Abstract / Description of output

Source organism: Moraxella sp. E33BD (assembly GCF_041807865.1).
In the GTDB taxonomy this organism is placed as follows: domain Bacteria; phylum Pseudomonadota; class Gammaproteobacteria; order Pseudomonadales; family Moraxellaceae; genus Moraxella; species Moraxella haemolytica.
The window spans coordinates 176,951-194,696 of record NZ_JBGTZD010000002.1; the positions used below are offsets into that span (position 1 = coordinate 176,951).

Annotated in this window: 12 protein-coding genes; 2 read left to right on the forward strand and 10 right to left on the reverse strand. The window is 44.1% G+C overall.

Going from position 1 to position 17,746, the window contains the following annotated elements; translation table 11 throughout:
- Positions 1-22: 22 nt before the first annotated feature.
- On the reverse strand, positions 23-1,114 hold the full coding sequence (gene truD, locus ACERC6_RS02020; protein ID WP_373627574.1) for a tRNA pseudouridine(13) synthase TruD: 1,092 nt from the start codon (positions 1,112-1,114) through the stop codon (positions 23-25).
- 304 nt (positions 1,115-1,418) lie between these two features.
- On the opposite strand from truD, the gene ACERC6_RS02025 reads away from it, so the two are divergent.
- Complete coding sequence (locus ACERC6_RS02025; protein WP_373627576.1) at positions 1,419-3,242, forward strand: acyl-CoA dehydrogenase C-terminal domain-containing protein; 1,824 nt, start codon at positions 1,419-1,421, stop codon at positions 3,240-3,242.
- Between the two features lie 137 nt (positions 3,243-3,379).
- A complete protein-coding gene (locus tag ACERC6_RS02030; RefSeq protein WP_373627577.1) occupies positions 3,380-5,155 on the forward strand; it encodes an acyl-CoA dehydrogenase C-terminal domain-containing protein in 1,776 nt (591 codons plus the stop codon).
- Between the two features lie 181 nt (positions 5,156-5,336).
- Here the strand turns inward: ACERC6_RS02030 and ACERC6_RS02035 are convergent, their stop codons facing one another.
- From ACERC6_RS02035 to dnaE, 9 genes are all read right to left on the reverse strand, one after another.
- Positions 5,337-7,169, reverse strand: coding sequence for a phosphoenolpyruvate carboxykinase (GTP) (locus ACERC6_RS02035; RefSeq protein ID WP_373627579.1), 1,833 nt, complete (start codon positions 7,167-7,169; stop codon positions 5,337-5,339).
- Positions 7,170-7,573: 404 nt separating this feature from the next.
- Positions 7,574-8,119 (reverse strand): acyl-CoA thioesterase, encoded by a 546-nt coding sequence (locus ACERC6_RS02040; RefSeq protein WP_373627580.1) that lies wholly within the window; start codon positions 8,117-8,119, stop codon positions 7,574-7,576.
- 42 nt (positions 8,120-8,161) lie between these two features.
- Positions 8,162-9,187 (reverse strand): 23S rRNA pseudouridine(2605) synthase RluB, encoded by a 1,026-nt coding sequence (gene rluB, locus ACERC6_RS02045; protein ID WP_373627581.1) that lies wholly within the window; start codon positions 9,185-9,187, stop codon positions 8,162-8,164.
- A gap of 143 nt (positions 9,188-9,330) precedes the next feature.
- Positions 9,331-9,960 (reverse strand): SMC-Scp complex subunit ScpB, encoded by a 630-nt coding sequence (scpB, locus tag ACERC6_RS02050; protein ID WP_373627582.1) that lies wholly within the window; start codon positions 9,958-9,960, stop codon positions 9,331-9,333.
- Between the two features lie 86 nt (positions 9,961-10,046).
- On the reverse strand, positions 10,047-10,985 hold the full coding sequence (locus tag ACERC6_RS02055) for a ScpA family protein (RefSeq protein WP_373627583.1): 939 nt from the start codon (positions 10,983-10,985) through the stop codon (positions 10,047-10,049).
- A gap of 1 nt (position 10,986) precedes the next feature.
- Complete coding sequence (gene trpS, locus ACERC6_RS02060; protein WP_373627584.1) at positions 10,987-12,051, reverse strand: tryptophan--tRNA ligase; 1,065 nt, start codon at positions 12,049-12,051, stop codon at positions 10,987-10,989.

Keratoma is an aberrant keratin mass thought to originate from epidermal horn-producing cells interposed between the stratum medium of the hoof wall and the underlying third phalanx. The cause is unknown, although the presence of keratomas is frequently associated with chronic irritation, focal infection, or trauma. A total of 167 donkeys with keratomas were presented in this study. Diagnosis of a keratoma was based on clinical signs, radiography, and histopathologic examination. Surgical excision was attempted on all donkeys with lameness unless euthanasia was advised. Histopathologic examination, including Giemsa, periodic acid Schiff (PAS) and Young’s silver special histochemical stains were performed and showed the presence of fungal hyphae and spirochete bacteria within the degenerate keratin. PCR for treponeme bacteria was performed on 10 keratoma lesions and 9 healthy pieces of hoof (controls). All healthy donkey tissues were negative for the three recognised digital dermatitis (DD) treponeme phylogroups whereas 3/10 (30%) of donkey keratoma samples were positive for one of the DD treponeme phylogroups. Routine fungal culture and PCR for fungi was performed on 8 keratoma lesions and 8 healthy pieces of hoof (controls). Keratinopathogenic fungi were detected in 1/8 (12.5%) keratomas while only non-keratinopathogenic, environmental fungi were detected in 8 control healthy hoof samples. This is the first time DD treponemes phylogroup and keratinopathogenic fungi have been detected in keratomas. Further studies are required to assess the significance of this finding.